The vast majority of bacteria in streams and lakes are ‘good’ bacteria.
They do not cause diseases and are necessary for healthy ecosystems to function
In almost all cases of water-borne illnesses the disease causing organisms, technically called pathogens or pathogenic organisms, come from untreated human waste or feces.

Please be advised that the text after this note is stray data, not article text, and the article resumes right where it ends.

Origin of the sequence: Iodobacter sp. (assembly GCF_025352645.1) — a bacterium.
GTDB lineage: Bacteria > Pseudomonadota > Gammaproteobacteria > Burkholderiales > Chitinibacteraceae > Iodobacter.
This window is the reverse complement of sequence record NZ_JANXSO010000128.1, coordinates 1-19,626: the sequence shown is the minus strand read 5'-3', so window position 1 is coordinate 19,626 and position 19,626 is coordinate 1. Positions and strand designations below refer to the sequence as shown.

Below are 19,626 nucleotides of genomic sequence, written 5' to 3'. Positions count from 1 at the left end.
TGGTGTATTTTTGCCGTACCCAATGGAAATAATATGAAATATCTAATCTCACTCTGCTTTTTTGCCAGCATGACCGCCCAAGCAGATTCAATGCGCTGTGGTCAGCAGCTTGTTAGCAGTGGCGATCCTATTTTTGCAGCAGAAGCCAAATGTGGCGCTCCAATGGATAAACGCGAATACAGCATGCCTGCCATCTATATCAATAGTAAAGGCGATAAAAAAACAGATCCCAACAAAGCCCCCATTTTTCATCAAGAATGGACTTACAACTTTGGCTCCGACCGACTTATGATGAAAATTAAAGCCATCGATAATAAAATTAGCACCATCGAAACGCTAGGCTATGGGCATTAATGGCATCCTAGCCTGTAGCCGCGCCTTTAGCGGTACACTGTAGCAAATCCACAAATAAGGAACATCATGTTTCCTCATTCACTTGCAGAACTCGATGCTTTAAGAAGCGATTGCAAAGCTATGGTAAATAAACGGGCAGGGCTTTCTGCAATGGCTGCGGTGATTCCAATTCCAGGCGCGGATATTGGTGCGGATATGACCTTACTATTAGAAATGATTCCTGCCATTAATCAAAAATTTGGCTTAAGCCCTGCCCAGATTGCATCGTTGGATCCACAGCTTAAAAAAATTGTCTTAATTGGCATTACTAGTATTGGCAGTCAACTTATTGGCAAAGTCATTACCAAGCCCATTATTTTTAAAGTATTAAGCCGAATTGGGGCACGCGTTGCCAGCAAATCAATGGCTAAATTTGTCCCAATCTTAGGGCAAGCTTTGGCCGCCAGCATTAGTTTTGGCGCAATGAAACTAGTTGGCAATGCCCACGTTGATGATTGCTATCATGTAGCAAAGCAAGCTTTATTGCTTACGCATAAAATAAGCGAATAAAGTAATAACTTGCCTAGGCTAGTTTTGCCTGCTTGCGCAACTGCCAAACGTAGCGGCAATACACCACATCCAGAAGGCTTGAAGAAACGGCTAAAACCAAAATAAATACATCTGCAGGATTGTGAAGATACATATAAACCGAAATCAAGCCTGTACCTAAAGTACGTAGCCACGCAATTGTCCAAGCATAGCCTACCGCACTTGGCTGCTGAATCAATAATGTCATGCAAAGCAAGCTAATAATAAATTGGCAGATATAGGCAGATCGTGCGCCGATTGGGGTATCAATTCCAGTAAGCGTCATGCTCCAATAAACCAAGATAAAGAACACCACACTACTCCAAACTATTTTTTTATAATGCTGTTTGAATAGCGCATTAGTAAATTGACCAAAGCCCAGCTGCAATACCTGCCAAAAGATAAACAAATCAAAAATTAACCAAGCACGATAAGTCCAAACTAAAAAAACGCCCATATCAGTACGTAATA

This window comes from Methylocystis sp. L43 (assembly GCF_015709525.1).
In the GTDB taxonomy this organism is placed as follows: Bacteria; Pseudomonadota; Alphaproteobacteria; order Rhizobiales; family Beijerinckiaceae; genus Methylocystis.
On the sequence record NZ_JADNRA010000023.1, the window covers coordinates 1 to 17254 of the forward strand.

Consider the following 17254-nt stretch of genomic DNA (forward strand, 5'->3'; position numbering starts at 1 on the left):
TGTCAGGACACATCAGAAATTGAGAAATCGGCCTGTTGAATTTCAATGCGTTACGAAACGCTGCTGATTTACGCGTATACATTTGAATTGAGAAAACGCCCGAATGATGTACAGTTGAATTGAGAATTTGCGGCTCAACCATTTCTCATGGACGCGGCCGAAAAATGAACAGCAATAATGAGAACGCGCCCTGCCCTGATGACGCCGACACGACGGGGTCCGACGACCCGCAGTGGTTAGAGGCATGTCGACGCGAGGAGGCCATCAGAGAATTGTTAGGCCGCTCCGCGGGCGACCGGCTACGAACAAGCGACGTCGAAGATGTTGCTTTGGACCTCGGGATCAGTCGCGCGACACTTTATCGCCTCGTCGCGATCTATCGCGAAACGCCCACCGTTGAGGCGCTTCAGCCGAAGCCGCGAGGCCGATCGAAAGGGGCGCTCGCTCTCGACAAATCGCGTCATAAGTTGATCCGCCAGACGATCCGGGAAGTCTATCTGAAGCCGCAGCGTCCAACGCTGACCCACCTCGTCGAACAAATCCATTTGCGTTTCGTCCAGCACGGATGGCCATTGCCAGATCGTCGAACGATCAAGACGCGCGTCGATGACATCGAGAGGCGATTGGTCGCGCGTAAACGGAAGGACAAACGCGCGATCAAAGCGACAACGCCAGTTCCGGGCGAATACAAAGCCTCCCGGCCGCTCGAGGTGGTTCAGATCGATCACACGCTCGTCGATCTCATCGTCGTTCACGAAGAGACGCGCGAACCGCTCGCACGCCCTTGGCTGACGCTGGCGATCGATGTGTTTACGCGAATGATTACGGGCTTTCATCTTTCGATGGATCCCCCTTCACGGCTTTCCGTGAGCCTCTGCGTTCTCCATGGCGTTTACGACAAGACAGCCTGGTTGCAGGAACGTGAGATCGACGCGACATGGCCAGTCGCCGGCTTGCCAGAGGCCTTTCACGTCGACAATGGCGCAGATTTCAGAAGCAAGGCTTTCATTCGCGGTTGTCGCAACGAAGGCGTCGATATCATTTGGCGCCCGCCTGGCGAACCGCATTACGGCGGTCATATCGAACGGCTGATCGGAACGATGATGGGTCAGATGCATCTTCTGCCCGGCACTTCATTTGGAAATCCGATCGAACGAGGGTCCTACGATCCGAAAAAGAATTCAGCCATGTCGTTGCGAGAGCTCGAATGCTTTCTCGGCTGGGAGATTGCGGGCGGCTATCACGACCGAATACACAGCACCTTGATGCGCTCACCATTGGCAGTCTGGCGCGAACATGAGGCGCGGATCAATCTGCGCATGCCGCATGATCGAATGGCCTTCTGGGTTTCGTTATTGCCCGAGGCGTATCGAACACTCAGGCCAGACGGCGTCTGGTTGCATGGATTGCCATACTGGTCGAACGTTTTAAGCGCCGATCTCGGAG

Direct testing for pathogens is expensive and impractical, as pathogens are rarely found because they usually occur sporadically and mostly at low levels. Instead, public health agencies look for the presence of “indicator” species, so called because their presence indicates that fecal contamination may have occurred. The two most commonly used indicators for recreational waters are fecal coliforms and E. coli (short for Escherichia coli). These are bacteria that live in the lower intestines of warm-blooded animals, including wildlife, farm animals, pets, and humans, and are excreted in their feces. In fact, the bacteria may constitute a significant fraction of fecal waste. E. coli and fecal coliform are not usually pathogenic, but their presence can indicate sewage contamination, perhaps accompanied by disease-causing pathogens.